Jesus—the Creator and Sustainer of the world, the Lord of glory, the Son of God—who touched the untouchable and loved the unlovable and freely forgave notorious sinners—was condemned by angry religious leaders, nailed to the cross by angry soldiers, mocked by the angry passersby.
And as Jesus suffered, his vision blurred by blood and sweat, he looked in the faces of those around him, and with very few exceptions all he saw were angry eyes.
And yet Jesus didn’t respond with “righteous indignation,” but instead prayed, “Father, forgive them; they don’t know what they’re doing.”
In other words, Jesus kissed an angry world with love, and that was all his answer.
And on the cross Jesus did what your anger and my anger could never do—he actually accomplished the righteousness of God—and in so doing he tore down every dividing wall.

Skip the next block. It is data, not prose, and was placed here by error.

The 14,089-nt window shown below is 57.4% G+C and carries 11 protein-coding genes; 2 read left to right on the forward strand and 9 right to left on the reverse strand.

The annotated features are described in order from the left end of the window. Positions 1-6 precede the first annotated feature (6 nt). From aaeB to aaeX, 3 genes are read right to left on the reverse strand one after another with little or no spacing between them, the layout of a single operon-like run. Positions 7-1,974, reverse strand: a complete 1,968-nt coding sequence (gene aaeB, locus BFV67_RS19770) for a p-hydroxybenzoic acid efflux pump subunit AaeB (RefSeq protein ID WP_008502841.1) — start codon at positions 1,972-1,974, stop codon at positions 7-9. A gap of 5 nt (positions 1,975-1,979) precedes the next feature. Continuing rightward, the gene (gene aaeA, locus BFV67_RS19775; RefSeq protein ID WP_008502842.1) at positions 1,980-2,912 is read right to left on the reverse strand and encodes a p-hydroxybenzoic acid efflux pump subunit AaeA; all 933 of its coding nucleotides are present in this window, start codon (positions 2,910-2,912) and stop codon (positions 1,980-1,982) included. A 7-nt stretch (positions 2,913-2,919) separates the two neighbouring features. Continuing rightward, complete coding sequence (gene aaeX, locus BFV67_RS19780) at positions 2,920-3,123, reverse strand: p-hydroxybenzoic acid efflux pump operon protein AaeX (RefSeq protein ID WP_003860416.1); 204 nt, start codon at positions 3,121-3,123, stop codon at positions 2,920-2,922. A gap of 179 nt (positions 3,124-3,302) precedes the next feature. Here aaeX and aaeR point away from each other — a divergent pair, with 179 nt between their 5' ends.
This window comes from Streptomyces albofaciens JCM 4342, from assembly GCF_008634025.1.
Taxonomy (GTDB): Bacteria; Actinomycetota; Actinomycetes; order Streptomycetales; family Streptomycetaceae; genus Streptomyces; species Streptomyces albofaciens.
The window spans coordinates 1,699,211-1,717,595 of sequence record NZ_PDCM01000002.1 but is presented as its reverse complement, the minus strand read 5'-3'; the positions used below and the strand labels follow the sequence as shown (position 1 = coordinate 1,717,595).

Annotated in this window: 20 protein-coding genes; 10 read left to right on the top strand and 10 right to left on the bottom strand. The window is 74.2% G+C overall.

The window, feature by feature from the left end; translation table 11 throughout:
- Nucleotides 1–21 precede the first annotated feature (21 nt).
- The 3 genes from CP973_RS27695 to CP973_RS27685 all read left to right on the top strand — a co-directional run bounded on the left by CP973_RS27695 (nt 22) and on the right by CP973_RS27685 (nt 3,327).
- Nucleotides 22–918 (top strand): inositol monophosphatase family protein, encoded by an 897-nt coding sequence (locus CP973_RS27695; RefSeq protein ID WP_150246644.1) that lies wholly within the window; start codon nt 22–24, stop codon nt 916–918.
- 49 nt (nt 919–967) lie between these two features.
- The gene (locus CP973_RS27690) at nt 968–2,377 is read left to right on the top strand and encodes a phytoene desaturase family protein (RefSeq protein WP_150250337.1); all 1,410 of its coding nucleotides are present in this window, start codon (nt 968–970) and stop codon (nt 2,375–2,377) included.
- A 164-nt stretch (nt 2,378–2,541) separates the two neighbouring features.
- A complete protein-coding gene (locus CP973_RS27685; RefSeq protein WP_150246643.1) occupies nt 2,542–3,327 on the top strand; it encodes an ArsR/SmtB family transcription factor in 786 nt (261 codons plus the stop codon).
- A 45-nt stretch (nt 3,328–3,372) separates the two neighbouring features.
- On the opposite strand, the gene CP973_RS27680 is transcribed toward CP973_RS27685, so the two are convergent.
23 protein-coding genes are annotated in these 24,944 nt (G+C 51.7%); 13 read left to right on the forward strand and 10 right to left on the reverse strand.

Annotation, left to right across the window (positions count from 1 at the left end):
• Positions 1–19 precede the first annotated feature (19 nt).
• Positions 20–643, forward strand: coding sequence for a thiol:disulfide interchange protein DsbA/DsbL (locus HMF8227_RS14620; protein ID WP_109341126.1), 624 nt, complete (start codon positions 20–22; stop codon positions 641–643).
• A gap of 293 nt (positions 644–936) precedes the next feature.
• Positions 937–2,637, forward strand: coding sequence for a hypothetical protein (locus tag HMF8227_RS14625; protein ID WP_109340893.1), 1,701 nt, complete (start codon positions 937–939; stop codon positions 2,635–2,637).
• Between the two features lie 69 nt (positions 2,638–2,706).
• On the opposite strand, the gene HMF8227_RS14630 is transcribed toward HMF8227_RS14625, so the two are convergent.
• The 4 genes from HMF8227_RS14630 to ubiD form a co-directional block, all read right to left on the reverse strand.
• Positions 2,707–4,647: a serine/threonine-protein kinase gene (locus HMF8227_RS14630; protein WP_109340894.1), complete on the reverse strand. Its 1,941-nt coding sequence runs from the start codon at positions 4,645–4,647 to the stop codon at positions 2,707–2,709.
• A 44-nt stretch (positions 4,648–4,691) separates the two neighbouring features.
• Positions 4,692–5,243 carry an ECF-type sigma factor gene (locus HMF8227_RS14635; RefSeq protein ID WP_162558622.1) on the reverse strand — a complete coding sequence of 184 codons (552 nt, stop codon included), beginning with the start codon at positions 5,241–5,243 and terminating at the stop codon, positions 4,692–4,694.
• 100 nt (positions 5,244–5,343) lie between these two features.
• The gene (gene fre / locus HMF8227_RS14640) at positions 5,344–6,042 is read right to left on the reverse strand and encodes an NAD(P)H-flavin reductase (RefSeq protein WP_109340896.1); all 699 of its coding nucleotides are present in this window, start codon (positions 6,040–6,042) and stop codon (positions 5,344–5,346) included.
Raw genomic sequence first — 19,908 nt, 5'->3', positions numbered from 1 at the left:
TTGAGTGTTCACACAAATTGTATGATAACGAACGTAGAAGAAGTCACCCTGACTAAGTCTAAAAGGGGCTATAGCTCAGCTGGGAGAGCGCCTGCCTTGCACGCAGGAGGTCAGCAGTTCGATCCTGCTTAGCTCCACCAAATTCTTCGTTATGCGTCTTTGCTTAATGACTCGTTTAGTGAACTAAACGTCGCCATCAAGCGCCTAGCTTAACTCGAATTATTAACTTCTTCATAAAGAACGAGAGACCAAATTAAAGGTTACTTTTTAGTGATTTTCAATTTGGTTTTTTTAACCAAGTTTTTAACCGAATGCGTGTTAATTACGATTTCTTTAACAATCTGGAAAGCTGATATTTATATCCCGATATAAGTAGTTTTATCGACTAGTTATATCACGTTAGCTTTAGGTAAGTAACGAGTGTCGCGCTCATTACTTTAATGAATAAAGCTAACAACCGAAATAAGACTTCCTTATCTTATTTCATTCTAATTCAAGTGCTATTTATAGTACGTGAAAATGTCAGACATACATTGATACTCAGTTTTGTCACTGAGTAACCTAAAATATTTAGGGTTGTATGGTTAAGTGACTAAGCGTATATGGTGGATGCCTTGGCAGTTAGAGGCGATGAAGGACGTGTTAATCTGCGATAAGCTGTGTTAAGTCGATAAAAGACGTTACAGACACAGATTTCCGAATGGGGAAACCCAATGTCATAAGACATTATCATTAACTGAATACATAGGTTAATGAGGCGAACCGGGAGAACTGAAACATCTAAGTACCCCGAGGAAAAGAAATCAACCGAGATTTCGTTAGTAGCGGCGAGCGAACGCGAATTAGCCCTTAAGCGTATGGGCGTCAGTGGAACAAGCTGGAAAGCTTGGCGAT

This means that even if you are angry at others, or yourself, or maybe even angry at God…that God is not angry at you.
Back to Lieutenant Dan for a moment…the morning after he poured out his anger at God during the hurricane, the gulf is serene and beautiful, and so is the face and countenance of Lieutenant Dan, who looks at Forrest and smiles. “Forrest,” he says, “I never thanked you for saving my life.” He vaults over the side of the shrimp boat, drops into the water, and begins gently swimming on his back, smiling up at the beautiful light blue morning sky. His anger was gone. Forrest concludes, “(Lieutenant Dan) never actually said so, but I think he made his peace with God.”
In his death on the cross, Jesus has given you the same thing he gave Lieutenant Dan, peace with God.
God is not angry at you—that is the good news of the gospel.
Perhaps today the Holy Spirit will reach beneath your anger, to the fear and hurt in your heart—and pull back the curtain and lift the dark cloud, and minister the unconditional love of God to you.
And when the risen Jesus returns at the end of days he will complete his work of salvation—and cast out every fear and heal every hurt—and anger will be no more.